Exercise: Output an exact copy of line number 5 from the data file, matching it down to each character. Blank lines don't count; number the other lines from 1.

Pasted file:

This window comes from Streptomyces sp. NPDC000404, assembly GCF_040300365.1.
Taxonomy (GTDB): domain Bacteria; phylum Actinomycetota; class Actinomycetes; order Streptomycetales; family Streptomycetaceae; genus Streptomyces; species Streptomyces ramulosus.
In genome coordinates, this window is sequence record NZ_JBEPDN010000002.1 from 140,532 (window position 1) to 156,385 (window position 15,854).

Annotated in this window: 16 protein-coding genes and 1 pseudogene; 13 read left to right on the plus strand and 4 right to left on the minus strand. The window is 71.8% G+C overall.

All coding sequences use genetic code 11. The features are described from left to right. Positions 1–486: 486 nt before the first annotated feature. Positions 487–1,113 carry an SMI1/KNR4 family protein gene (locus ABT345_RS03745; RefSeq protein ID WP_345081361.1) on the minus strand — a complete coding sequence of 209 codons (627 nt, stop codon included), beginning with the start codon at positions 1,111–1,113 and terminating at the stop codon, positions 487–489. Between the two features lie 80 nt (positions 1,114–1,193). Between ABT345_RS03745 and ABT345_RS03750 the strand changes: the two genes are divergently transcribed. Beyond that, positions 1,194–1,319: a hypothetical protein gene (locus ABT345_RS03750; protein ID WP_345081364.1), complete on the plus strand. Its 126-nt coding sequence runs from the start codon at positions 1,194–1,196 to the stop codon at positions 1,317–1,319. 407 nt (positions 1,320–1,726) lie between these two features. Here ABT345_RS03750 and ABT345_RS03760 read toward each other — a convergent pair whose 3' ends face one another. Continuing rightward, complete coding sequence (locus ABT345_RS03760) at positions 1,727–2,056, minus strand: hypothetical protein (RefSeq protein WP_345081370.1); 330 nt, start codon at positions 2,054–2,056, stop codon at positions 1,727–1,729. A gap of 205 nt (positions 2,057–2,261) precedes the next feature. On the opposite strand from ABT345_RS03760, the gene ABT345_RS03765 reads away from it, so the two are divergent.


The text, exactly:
All coding sequences use genetic code 11. The features are described from left to right. Positions 1–486: 486 nt before the first annotated feature. Positions 487–1,113 carry an SMI1/KNR4 family protein gene (locus ABT345_RS03745; RefSeq protein ID WP_345081361.1) on the minus strand — a complete coding sequence of 209 codons (627 nt, stop codon included), beginning with the start codon at positions 1,111–1,113 and terminating at the stop codon, positions 487–489. Between the two features lie 80 nt (positions 1,114–1,193). Between ABT345_RS03745 and ABT345_RS03750 the strand changes: the two genes are divergently transcribed. Beyond that, positions 1,194–1,319: a hypothetical protein gene (locus ABT345_RS03750; protein ID WP_345081364.1), complete on the plus strand. Its 126-nt coding sequence runs from the start codon at positions 1,194–1,196 to the stop codon at positions 1,317–1,319. 407 nt (positions 1,320–1,726) lie between these two features. Here ABT345_RS03750 and ABT345_RS03760 read toward each other — a convergent pair whose 3' ends face one another. Continuing rightward, complete coding sequence (locus ABT345_RS03760) at positions 1,727–2,056, minus strand: hypothetical protein (RefSeq protein WP_345081370.1); 330 nt, start codon at positions 2,054–2,056, stop codon at positions 1,727–1,729. A gap of 205 nt (positions 2,057–2,261) precedes the next feature. On the opposite strand from ABT345_RS03760, the gene ABT345_RS03765 reads away from it, so the two are divergent.